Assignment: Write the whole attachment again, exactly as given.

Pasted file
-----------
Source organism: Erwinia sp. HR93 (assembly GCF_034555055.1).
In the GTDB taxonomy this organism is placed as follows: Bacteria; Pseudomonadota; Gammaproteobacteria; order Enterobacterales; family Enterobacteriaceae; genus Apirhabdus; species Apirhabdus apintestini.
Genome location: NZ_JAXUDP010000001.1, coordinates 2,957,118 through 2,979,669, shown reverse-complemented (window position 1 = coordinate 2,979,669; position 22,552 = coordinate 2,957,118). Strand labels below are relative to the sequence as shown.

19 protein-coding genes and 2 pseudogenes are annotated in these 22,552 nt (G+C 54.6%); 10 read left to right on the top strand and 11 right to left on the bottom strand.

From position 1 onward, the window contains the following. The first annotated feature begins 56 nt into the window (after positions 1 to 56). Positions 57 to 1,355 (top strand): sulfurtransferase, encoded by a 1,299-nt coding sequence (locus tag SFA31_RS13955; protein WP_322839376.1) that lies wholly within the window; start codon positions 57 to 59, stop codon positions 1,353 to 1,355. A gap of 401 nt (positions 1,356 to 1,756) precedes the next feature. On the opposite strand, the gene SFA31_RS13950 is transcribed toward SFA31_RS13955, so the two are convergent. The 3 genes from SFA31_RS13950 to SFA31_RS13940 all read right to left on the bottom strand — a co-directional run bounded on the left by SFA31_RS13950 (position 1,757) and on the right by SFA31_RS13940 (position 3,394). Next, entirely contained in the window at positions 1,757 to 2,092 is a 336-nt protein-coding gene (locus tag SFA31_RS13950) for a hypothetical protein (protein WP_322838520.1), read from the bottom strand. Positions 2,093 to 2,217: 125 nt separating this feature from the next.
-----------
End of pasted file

Source organism: Erwinia sp. HR93 (assembly GCF_034555055.1).
In the GTDB taxonomy this organism is placed as follows: Bacteria; Pseudomonadota; Gammaproteobacteria; order Enterobacterales; family Enterobacteriaceae; genus Apirhabdus; species Apirhabdus apintestini.
Genome location: NZ_JAXUDP010000001.1, coordinates 2,957,118 through 2,979,669, shown reverse-complemented (window position 1 = coordinate 2,979,669; position 22,552 = coordinate 2,957,118). Strand labels below are relative to the sequence as shown.

19 protein-coding genes and 2 pseudogenes are annotated in these 22,552 nt (G+C 54.6%); 10 read left to right on the top strand and 11 right to left on the bottom strand.

From position 1 onward, the window contains the following. The first annotated feature begins 56 nt into the window (after positions 1 to 56). Positions 57 to 1,355 (top strand): sulfurtransferase, encoded by a 1,299-nt coding sequence (locus tag SFA31_RS13955; protein WP_322839376.1) that lies wholly within the window; start codon positions 57 to 59, stop codon positions 1,353 to 1,355. A gap of 401 nt (positions 1,356 to 1,756) precedes the next feature. On the opposite strand, the gene SFA31_RS13950 is transcribed toward SFA31_RS13955, so the two are convergent. The 3 genes from SFA31_RS13950 to SFA31_RS13940 all read right to left on the bottom strand — a co-directional run bounded on the left by SFA31_RS13950 (position 1,757) and on the right by SFA31_RS13940 (position 3,394). Next, entirely contained in the window at positions 1,757 to 2,092 is a 336-nt protein-coding gene (locus tag SFA31_RS13950) for a hypothetical protein (protein WP_322838520.1), read from the bottom strand. Positions 2,093 to 2,217: 125 nt separating this feature from the next.